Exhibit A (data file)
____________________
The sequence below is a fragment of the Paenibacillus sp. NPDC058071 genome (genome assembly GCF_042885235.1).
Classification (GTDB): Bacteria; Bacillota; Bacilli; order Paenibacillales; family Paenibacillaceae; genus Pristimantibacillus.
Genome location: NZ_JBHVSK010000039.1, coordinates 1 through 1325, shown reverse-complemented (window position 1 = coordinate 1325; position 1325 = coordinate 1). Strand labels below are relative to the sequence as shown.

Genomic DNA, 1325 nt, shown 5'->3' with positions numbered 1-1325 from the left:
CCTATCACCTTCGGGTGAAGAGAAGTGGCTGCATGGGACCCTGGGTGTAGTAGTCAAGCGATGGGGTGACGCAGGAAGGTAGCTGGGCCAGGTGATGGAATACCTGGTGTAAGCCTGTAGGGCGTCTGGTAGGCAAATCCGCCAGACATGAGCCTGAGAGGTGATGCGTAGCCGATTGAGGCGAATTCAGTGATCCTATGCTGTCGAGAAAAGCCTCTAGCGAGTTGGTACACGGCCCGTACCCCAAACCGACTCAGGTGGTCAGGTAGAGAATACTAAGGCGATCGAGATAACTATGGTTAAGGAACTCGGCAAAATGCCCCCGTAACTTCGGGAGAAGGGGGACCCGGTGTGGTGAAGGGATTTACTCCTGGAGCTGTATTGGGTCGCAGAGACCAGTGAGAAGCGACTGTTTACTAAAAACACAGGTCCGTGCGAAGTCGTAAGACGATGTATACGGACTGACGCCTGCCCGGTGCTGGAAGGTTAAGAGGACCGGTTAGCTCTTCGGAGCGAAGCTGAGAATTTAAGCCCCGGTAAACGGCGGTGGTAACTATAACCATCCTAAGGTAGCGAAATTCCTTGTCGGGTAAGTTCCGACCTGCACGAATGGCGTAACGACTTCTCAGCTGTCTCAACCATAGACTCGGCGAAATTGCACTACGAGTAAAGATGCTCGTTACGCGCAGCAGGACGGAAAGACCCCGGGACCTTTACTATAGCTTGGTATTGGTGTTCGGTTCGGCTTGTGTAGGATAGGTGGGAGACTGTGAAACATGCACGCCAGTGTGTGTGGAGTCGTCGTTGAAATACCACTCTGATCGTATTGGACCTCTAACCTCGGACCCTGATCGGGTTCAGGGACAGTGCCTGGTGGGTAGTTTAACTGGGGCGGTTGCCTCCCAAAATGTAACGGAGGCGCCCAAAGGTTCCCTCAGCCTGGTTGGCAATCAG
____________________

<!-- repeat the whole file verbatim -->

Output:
The sequence below is a fragment of the Paenibacillus sp. NPDC058071 genome (genome assembly GCF_042885235.1).
Classification (GTDB): Bacteria; Bacillota; Bacilli; order Paenibacillales; family Paenibacillaceae; genus Pristimantibacillus.
Genome location: NZ_JBHVSK010000039.1, coordinates 1 through 1325, shown reverse-complemented (window position 1 = coordinate 1325; position 1325 = coordinate 1). Strand labels below are relative to the sequence as shown.

Genomic DNA, 1325 nt, shown 5'->3' with positions numbered 1-1325 from the left:
CCTATCACCTTCGGGTGAAGAGAAGTGGCTGCATGGGACCCTGGGTGTAGTAGTCAAGCGATGGGGTGACGCAGGAAGGTAGCTGGGCCAGGTGATGGAATACCTGGTGTAAGCCTGTAGGGCGTCTGGTAGGCAAATCCGCCAGACATGAGCCTGAGAGGTGATGCGTAGCCGATTGAGGCGAATTCAGTGATCCTATGCTGTCGAGAAAAGCCTCTAGCGAGTTGGTACACGGCCCGTACCCCAAACCGACTCAGGTGGTCAGGTAGAGAATACTAAGGCGATCGAGATAACTATGGTTAAGGAACTCGGCAAAATGCCCCCGTAACTTCGGGAGAAGGGGGACCCGGTGTGGTGAAGGGATTTACTCCTGGAGCTGTATTGGGTCGCAGAGACCAGTGAGAAGCGACTGTTTACTAAAAACACAGGTCCGTGCGAAGTCGTAAGACGATGTATACGGACTGACGCCTGCCCGGTGCTGGAAGGTTAAGAGGACCGGTTAGCTCTTCGGAGCGAAGCTGAGAATTTAAGCCCCGGTAAACGGCGGTGGTAACTATAACCATCCTAAGGTAGCGAAATTCCTTGTCGGGTAAGTTCCGACCTGCACGAATGGCGTAACGACTTCTCAGCTGTCTCAACCATAGACTCGGCGAAATTGCACTACGAGTAAAGATGCTCGTTACGCGCAGCAGGACGGAAAGACCCCGGGACCTTTACTATAGCTTGGTATTGGTGTTCGGTTCGGCTTGTGTAGGATAGGTGGGAGACTGTGAAACATGCACGCCAGTGTGTGTGGAGTCGTCGTTGAAATACCACTCTGATCGTATTGGACCTCTAACCTCGGACCCTGATCGGGTTCAGGGACAGTGCCTGGTGGGTAGTTTAACTGGGGCGGTTGCCTCCCAAAATGTAACGGAGGCGCCCAAAGGTTCCCTCAGCCTGGTTGGCAATCAG